We have contributed £400k to an exciting £2m project in Hampshire. This will restore the historic towpath along the Itchen Navigation from Winchester to Southampton to create a better place for people and wildlife.
About the project
The Itchen Heritage Navigation Trail runs for 17km and connects Southampton and Eastleigh before reaching the historic city of Winchester. It is a Site of Special Scientific Interest (SSSI) and Special Area of Conservation (SAC) along most of its length.
It is steeped in industrial history, being a popular route for barges carrying goods in the past. It is also a haven for rare wildlife such as water voles, otters, kingfishers and the southern damselfly, which is of international importance.
The Hampshire and Isle of Wight Wildlife Trust are leading this five year lottery funded project, which is also one of the region's flagship projects. It aims to conserve the Itchen Navigation so that future generations can continue to enjoy the wonderful wildlife found along the river. Many of its historic features, such as locks, will also be restored.
The Itchen Navigation is part of the River Itchen system, an internationally important chalk river and is protected under European law. Over the years, banks along the navigation have breached and footpaths and bridges have fallen into disrepair, meaning much of it was in need of restoration.
Restoring the Itchen Navigation
The project aims to breathe new life into the navigation and make it a place that people will value and visit time and time again. In the past year, the project has:
- reduced flood risk and erosion by stabilising and restoring river banks along three stretches of the navigation
- improved footpaths and footbridges, allowing more people to access the river and enjoy their local environment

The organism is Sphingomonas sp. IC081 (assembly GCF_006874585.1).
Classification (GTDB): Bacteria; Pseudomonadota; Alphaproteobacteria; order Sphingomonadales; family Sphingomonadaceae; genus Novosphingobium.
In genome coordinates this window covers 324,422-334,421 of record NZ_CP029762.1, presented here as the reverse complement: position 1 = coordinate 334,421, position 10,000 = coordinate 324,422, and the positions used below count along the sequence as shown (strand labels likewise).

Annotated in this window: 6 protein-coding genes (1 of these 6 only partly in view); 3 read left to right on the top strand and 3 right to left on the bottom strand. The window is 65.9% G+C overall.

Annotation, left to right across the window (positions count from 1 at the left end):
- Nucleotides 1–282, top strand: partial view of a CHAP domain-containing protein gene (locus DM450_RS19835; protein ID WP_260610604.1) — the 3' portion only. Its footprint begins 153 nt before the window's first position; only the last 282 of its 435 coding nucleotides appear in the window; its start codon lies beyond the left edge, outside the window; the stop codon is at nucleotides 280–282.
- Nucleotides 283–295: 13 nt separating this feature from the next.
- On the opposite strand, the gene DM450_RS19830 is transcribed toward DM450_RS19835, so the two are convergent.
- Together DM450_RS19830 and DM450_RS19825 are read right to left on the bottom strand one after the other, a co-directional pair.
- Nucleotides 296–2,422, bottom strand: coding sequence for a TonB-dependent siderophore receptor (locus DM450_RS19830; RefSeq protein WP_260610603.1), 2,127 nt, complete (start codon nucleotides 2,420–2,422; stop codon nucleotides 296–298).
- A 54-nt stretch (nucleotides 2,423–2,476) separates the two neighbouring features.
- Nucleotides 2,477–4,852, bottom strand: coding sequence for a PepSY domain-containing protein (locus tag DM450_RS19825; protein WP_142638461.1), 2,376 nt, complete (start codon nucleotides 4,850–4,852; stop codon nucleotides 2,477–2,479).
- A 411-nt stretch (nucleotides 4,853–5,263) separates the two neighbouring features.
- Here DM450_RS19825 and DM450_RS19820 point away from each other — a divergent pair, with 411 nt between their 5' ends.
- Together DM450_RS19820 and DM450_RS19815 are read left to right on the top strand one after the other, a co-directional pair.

- enhanced access opportunities where work has taken place, and plans to provide disabled access / access for all at appropriate locations in the future (seating is also planned)
- provided new habitat for wildlife along the river banks by using locally sourced plants and joining them with existing habitat
- cleared vegetation in problem areas
- removed trees where they were causing damage to banks and preventing light from reaching the river
- installed bat boxes where trees have been removed or managed
- used volunteers to carry out wildlife surveys and bird monitoring (this will continue throughout the project)
- distributed a leaflet to the local community and at events
Local schools also took part in a competition to design the project logo. The project has received local press coverage and local MP, Chris Huhne visited the area in the spring and was impressed by the work that has taken place.
Visit the project website to find out how you can get involved and for information about footpath closures.
The project includes an arts project which has raised its profile in the local community. Over 400 people took part in two land drawing events in Southampton. They created a large dragonfly and two giant salmon with eels. These were brought to life by dancers, moving to characteristic sounds from the navigation. The arts project will provide interpretation along the heritage trail. This will include both the wildlife and history of the river.
There will be two arts events at Eastleigh and Winchester this summer. Screen printing workshops for families will also take place over the Easter holidays. Visit the website for more information.
Who else is involved?
We are part of the Itchen Navigation partnership which also includes:
Find out more and the Kingfisher Appeal
Kingfishers are one of this country's most iconic birds associated with our rivers. Nationally, kingfishers are a cause of concern and are coded as ‘amber' on the national list of Birds of Conservation Concern. The Itchen Navigation has the potential to be a stronghold for these birds, but major efforts are needed to create more potential breeding sites and territories.